What can be bound to a slice?

What mechanism makes &Vec<T> bindable to &[T] (as in the following code)?

let v = vec![1,2,3];
let x: &[i32] = &v;

Put another way, is it possible to make the last line in the following sample, compile?

struct W(Vec<i32>);
let w = W(vec![1,2,3]);
let y: &[i32] = &w;

I'm expecting there to be some trait that is responsible for this, but I'm failing to find it.

You are quite right regarding this. There are the Deref and DerefMut traits which allow a type to be borrowed as another type, ie, by default borrowing T will always create &T or &mut T. However, as you have noted for Vec, it can be borrowed as &Vec<T> or as &[T]. This is because Vec has impls for Deref and for DerefMut.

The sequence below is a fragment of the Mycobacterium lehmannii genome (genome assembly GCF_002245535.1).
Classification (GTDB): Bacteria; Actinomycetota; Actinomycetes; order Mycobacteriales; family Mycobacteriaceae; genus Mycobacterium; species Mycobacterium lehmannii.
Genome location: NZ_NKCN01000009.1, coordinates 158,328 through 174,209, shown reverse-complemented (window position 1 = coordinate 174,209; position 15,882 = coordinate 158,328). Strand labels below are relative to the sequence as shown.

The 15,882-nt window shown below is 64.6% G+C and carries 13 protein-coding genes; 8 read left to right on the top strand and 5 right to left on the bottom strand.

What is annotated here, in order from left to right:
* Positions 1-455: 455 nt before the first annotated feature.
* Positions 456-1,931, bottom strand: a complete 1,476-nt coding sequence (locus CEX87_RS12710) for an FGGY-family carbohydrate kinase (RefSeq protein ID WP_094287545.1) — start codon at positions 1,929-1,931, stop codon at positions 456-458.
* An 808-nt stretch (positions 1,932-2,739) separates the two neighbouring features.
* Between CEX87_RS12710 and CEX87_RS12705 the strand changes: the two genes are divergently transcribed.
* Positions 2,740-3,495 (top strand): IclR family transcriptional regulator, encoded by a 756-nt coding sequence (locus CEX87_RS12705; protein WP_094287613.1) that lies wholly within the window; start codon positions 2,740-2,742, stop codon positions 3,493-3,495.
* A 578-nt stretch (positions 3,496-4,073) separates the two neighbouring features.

This automatic "conversion", ie, deciding when to apply the Deref trait is known as deref coercion.


There is more information on coercions (including a list of places where the compiler allows them) here: Type coercions - The Rust Reference


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